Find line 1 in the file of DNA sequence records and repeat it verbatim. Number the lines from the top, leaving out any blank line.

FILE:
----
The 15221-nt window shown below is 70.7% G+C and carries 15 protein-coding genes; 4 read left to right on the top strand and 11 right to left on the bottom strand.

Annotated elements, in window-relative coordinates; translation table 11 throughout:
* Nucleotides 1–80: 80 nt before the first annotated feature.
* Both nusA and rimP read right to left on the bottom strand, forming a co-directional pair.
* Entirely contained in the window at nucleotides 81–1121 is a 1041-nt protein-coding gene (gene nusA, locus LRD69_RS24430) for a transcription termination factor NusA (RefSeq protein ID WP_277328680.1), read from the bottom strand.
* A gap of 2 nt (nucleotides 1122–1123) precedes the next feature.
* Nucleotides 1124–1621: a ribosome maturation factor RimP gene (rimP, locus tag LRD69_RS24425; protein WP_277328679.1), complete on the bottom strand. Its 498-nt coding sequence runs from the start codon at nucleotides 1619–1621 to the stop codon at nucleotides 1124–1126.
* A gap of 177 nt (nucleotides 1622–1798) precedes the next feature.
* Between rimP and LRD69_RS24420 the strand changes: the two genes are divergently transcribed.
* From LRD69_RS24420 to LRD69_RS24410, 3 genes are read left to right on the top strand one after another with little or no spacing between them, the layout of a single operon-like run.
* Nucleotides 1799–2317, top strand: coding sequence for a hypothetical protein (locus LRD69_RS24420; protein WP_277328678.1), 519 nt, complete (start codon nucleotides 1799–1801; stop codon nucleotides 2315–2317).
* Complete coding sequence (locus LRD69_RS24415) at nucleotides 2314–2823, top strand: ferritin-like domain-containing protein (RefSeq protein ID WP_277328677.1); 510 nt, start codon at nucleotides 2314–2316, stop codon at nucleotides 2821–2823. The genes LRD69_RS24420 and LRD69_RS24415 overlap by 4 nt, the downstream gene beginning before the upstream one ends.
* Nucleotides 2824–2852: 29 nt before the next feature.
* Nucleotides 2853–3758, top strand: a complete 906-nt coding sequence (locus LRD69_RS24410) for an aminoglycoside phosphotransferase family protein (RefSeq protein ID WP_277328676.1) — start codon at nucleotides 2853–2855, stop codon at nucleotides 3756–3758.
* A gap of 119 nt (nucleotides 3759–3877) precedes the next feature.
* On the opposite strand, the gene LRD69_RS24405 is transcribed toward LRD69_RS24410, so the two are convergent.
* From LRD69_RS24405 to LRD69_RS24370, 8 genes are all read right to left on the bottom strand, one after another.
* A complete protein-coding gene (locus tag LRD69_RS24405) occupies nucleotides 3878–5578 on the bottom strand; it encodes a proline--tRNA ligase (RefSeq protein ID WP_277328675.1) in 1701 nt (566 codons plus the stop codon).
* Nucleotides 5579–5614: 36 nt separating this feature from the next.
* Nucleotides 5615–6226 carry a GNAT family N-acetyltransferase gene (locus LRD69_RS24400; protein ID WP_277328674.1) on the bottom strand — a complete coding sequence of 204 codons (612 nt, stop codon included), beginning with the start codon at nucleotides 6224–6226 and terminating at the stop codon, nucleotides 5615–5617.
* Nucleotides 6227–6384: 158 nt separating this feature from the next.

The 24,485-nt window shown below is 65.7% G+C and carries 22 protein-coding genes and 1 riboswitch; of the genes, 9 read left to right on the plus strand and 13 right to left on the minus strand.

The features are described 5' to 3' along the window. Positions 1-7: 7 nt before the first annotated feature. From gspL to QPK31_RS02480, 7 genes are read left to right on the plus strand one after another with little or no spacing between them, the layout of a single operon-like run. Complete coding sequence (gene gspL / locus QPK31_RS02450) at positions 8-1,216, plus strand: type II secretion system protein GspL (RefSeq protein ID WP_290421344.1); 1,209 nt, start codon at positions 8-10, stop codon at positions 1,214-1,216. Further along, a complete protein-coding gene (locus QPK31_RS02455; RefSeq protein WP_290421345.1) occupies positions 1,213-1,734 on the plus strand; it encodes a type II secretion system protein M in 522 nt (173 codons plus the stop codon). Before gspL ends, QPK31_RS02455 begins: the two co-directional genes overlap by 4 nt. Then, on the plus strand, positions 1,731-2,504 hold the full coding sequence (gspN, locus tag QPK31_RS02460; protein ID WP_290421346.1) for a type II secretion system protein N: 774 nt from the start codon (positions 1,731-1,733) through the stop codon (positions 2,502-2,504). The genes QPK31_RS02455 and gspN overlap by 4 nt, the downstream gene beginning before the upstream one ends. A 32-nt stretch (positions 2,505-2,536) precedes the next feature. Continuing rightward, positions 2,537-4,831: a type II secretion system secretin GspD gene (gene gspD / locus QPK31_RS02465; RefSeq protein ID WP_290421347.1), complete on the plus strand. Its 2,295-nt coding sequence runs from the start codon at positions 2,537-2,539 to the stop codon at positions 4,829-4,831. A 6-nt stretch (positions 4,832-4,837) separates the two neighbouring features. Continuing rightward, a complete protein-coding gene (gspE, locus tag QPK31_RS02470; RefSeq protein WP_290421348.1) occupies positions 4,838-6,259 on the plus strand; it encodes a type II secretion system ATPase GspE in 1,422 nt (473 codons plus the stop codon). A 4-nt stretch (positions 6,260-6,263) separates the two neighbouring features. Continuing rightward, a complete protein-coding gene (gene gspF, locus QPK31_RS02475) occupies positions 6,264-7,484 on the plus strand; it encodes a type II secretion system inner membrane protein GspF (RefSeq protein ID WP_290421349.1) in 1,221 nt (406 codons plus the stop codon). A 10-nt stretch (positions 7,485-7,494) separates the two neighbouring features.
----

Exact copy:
The 15221-nt window shown below is 70.7% G+C and carries 15 protein-coding genes; 4 read left to right on the top strand and 11 right to left on the bottom strand.